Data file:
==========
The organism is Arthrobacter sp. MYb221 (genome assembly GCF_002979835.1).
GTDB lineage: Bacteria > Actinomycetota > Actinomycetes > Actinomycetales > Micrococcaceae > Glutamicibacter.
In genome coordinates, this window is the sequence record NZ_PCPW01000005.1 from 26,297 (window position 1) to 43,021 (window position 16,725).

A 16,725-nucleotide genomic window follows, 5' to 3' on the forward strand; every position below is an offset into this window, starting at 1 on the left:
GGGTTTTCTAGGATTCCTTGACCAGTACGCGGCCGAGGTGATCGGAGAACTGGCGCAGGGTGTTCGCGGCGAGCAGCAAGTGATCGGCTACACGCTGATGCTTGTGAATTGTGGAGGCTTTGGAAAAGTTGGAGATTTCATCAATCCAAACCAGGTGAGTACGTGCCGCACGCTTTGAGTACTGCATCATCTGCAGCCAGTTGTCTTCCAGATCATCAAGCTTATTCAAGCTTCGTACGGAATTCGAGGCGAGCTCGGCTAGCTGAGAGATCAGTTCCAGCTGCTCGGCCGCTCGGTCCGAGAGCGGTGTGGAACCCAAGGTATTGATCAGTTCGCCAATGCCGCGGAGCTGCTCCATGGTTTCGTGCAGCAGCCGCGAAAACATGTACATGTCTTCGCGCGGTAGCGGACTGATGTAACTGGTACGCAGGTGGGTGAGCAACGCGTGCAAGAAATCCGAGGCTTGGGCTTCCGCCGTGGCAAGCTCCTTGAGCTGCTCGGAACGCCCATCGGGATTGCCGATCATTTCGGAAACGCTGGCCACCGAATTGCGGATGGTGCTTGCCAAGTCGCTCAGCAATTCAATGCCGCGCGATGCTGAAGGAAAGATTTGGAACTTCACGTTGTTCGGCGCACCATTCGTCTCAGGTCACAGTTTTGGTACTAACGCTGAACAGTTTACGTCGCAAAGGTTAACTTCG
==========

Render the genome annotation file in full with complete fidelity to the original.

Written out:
The organism is Arthrobacter sp. MYb221 (genome assembly GCF_002979835.1).
GTDB lineage: Bacteria > Actinomycetota > Actinomycetes > Actinomycetales > Micrococcaceae > Glutamicibacter.
In genome coordinates, this window is the sequence record NZ_PCPW01000005.1 from 26,297 (window position 1) to 43,021 (window position 16,725).

A 16,725-nucleotide genomic window follows, 5' to 3' on the forward strand; every position below is an offset into this window, starting at 1 on the left:
GGGTTTTCTAGGATTCCTTGACCAGTACGCGGCCGAGGTGATCGGAGAACTGGCGCAGGGTGTTCGCGGCGAGCAGCAAGTGATCGGCTACACGCTGATGCTTGTGAATTGTGGAGGCTTTGGAAAAGTTGGAGATTTCATCAATCCAAACCAGGTGAGTACGTGCCGCACGCTTTGAGTACTGCATCATCTGCAGCCAGTTGTCTTCCAGATCATCAAGCTTATTCAAGCTTCGTACGGAATTCGAGGCGAGCTCGGCTAGCTGAGAGATCAGTTCCAGCTGCTCGGCCGCTCGGTCCGAGAGCGGTGTGGAACCCAAGGTATTGATCAGTTCGCCAATGCCGCGGAGCTGCTCCATGGTTTCGTGCAGCAGCCGCGAAAACATGTACATGTCTTCGCGCGGTAGCGGACTGATGTAACTGGTACGCAGGTGGGTGAGCAACGCGTGCAAGAAATCCGAGGCTTGGGCTTCCGCCGTGGCAAGCTCCTTGAGCTGCTCGGAACGCCCATCGGGATTGCCGATCATTTCGGAAACGCTGGCCACCGAATTGCGGATGGTGCTTGCCAAGTCGCTCAGCAATTCAATGCCGCGCGATGCTGAAGGAAAGATTTGGAACTTCACGTTGTTCGGCGCACCATTCGTCTCAGGTCACAGTTTTGGTACTAACGCTGAACAGTTTACGTCGCAAAGGTTAACTTCG